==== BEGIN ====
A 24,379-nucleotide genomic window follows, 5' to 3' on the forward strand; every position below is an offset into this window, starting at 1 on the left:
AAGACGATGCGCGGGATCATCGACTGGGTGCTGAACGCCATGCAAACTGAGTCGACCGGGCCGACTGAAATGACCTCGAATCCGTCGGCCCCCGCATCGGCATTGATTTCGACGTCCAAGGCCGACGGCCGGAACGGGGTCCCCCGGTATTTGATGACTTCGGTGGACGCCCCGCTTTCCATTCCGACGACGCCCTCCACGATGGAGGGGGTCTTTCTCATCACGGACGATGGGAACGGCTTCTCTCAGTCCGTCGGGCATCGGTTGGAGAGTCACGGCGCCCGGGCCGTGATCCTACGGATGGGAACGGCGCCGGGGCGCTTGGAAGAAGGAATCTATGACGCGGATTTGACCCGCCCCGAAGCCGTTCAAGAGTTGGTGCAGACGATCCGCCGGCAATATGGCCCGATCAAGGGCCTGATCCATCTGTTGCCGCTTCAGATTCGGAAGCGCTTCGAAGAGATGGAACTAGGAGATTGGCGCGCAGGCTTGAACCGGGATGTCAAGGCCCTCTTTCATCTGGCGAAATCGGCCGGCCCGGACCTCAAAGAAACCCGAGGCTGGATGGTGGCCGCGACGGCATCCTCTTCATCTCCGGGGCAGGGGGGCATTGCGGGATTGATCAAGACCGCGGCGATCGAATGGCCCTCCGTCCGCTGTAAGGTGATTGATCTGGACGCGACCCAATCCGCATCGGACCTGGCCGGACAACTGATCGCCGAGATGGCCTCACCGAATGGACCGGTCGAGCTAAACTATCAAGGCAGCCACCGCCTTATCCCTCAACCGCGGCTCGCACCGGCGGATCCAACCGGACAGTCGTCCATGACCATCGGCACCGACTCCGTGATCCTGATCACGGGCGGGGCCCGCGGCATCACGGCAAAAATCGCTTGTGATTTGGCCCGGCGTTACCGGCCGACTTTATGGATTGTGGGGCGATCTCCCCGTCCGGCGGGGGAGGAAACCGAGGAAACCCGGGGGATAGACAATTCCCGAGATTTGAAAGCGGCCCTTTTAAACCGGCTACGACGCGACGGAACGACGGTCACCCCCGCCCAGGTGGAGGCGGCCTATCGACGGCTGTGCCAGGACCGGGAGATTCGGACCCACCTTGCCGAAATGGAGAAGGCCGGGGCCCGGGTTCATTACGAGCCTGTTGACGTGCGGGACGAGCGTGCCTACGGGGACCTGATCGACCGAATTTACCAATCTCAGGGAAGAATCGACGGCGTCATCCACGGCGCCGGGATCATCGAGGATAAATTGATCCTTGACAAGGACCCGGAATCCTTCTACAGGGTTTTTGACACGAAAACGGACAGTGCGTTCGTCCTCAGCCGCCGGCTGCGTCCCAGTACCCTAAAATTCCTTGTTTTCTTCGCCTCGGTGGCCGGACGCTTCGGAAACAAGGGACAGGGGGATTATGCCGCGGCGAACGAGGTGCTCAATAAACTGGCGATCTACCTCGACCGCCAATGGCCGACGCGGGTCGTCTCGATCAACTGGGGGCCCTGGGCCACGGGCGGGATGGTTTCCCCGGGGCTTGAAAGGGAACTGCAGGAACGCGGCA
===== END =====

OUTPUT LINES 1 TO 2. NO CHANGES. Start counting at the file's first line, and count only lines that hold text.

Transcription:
A 24,379-nucleotide genomic window follows, 5' to 3' on the forward strand; every position below is an offset into this window, starting at 1 on the left:
AAGACGATGCGCGGGATCATCGACTGGGTGCTGAACGCCATGCAAACTGAGTCGACCGGGCCGACTGAAATGACCTCGAATCCGTCGGCCCCCGCATCGGCATTGATTTCGACGTCCAAGGCCGACGGCCGGAACGGGGTCCCCCGGTATTTGATGACTTCGGTGGACGCCCCGCTTTCCATTCCGACGACGCCCTCCACGATGGAGGGGGTCTTTCTCATCACGGACGATGGGAACGGCTTCTCTCAGTCCGTCGGGCATCGGTTGGAGAGTCACGGCGCCCGGGCCGTGATCCTACGGATGGGAACGGCGCCGGGGCGCTTGGAAGAAGGAATCTATGACGCGGATTTGACCCGCCCCGAAGCCGTTCAAGAGTTGGTGCAGACGATCCGCCGGCAATATGGCCCGATCAAGGGCCTGATCCATCTGTTGCCGCTTCAGATTCGGAAGCGCTTCGAAGAGATGGAACTAGGAGATTGGCGCGCAGGCTTGAACCGGGATGTCAAGGCCCTCTTTCATCTGGCGAAATCGGCCGGCCCGGACCTCAAAGAAACCCGAGGCTGGATGGTGGCCGCGACGGCATCCTCTTCATCTCCGGGGCAGGGGGGCATTGCGGGATTGATCAAGACCGCGGCGATCGAATGGCCCTCCGTCCGCTGTAAGGTGATTGATCTGGACGCGACCCAATCCGCATCGGACCTGGCCGGACAACTGATCGCCGAGATGGCCTCACCGAATGGACCGGTCGAGCTAAACTATCAAGGCAGCCACCGCCTTATCCCTCAACCGCGGCTCGCACCGGCGGATCCAACCGGACAGTCGTCCATGACCATCGGCACCGACTCCGTGATCCTGATCACGGGCGGGGCCCGCGGCATCACGGCAAAAATCGCTTGTGATTTGGCCCGGCGTTACCGGCCGACTTTATGGATTGTGGGGCGATCTCCCCGTCCGGCGGGGGAGGAAACCGAGGAAACCCGGGGGATAGACAATTCCCGAGATTTGAAAGCGGCCCTTTTAAACCGGCTACGACGCGACGGAACGACGGTCACCCCCGCCCAGGTGGAGGCGGCCTATCGACGGCTGTGCCAGGACCGGGAGATTCGGACCCACCTTGCCGAAATGGAGAAGGCCGGGGCCCGGGTTCATTACGAGCCTGTTGACGTGCGGGACGAGCGTGCCTACGGGGACCTGATCGACCGAATTTACCAATCTCAGGGAAGAATCGACGGCGTCATCCACGGCGCCGGGATCATCGAGGATAAATTGATCCTTGACAAGGACCCGGAATCCTTCTACAGGGTTTTTGACACGAAAACGGACAGTGCGTTCGTCCTCAGCCGCCGGCTGCGTCCCAGTACCCTAAAATTCCTTGTTTTCTTCGCCTCGGTGGCCGGACGCTTCGGAAACAAGGGACAGGGGGATTATGCCGCGGCGAACGAGGTGCTCAATAAACTGGCGATCTACCTCGACCGCCAATGGCCGACGCGGGTCGTCTCGATCAACTGGGGGCCCTGGGCCACGGGCGGGATGGTTTCCCCGGGGCTTGAAAGGGAACTGCAGGAACGCGGCA